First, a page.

Tuesday, 25 July 2017

Beijing’s Proposal To Block VPNs Reflects The Usual Uncertainties—And A Sign Of Something Else



There’s no reason to think that by this time next year, accessing many foreign websites from China will be almost impossible.

There’s every reason to think that by this time next year, accessing many foreign websites from China will be almost impossible.

No one can be sure: China’s leadership haven’t made a final decision about what to do with the use of VPNs to access overseas websites.

Plus, there’s no new law or updated public regulation that clearly indicates a specific directive about VPNs or what further controls entail precisely.

That should be expected, because it reflects how decision-making here in China operates.

For example, there are questions about which agency will be responsible for issuing a ban, how it will be implemented, and by whom.

It may turn out to be the Ministry of Industry and Information Technology [中华人民共和国工业和信息化部]. That continuity would make sense, as MIIT has become proficient in recent years at expanding its policy portfolio and fighting off attempts by other agencies to restrict its mandate. This shift to greater control is something that some MIIT officials have been urging for some time now, and the idea for a ban might have originated from them.

Or it could turn out to be China’s Ministry of Public Security [中华人民共和国公安部] that takes greater command, and is the propellant behind this proposal. Officials there are on the long road back from political perdition, anxious to prove their loyalty to President Xi Jinping and his allies after years when local disobedience and a warlord culture flourished there. But they’d be up against the entrenched interests of MIIT, and that’s a battle that some there may prefer to avoid because they’re still struggling to make amends.

It’s also possible that the decision and supervision of a new regulation ends up being the purview of the Central Leading Group for Cyberspace Affairs [国家互联网信息办公室]. Nominally, they’re in charge of overseeing China’s Internet. It’s difficult to see, however, how that body would cope with the existing supervisory bodies of the various provincial and local telecom carriers, and whether it has the staffing to coordinate the sort of control that’s being speculated about. The Central Leading Group does hold the whip-hand where the power to issue directives is concerned; but they need State bureaucrats to put any changes into practice, and so may prefer to have others implement a ban.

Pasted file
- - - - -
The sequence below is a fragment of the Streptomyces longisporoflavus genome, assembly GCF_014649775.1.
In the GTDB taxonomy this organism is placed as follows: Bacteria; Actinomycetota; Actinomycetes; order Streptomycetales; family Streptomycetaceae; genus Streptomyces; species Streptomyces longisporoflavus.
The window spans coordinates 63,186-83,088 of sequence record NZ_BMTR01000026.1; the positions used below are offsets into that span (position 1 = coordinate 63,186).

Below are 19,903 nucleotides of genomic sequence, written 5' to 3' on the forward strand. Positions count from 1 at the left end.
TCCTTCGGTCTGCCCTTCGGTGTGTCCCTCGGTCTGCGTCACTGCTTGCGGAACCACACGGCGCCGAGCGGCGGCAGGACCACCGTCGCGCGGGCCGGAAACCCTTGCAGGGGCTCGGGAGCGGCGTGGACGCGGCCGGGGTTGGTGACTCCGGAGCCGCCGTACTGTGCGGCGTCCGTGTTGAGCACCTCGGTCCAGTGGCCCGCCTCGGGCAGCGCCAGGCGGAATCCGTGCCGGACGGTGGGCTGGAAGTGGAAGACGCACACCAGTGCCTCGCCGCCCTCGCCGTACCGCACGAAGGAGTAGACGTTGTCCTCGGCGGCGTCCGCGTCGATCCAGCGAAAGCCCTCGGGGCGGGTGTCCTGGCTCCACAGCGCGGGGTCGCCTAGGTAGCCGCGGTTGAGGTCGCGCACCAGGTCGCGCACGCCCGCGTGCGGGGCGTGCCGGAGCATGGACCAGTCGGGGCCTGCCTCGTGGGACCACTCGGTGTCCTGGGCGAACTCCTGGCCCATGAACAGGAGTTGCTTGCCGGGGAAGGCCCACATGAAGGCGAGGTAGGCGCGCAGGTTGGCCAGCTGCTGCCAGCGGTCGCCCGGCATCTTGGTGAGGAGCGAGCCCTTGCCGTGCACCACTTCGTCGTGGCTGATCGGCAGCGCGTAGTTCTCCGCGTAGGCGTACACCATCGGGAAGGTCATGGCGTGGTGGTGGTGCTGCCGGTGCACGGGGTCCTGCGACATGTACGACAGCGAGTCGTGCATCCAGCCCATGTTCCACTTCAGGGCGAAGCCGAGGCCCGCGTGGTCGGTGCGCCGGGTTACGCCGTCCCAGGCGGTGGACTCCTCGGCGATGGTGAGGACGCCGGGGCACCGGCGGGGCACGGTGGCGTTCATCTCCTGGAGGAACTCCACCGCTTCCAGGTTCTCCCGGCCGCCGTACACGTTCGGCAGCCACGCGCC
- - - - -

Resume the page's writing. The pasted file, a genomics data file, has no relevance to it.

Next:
There’s also the matter of the administrative responsibility of China’s municipalities and provinces. For example, local authorities will surely look modify some plans to block VPNs in innovation zones where access to sources outside China is crucial, especially given the massive investments that have been made in building these complexes—at the behest of Beijing.

Not knowing what’s exactly happening with a proposed VPN ban reflects a government that’s not only selective at best with its plans but one that also not always entirely connected to itself. Indeed, when official representatives did finally start speaking publicly about the possibility of VPNs being blocked here in recent days, there was confusion.

One State media outlet denied that all VPNs would be outlawed, only those that were not officially registered or part of a recognized institution. The implication was that individual VPNs would be illegal and blocked, while business VPNs might be allowed to continue to function.

But Reuters quoted a Chinese telecom carrier as having received a notice to begin to block VPN services last week (not February 2018, as indicated in a number of stories). That report sounded like the measures might be local; possibly restricted to small carriers for now; and perhaps even an experiment to see how far Beijing could press both carriers and their customers.

In any event, there’s been no official announcement from central government authorities—and that’s significant because it’s a sign of a lack of consensus here about how to proceed, as well as a clear caution to those thinking that this is a done deal.

And of course, there are political fights going on.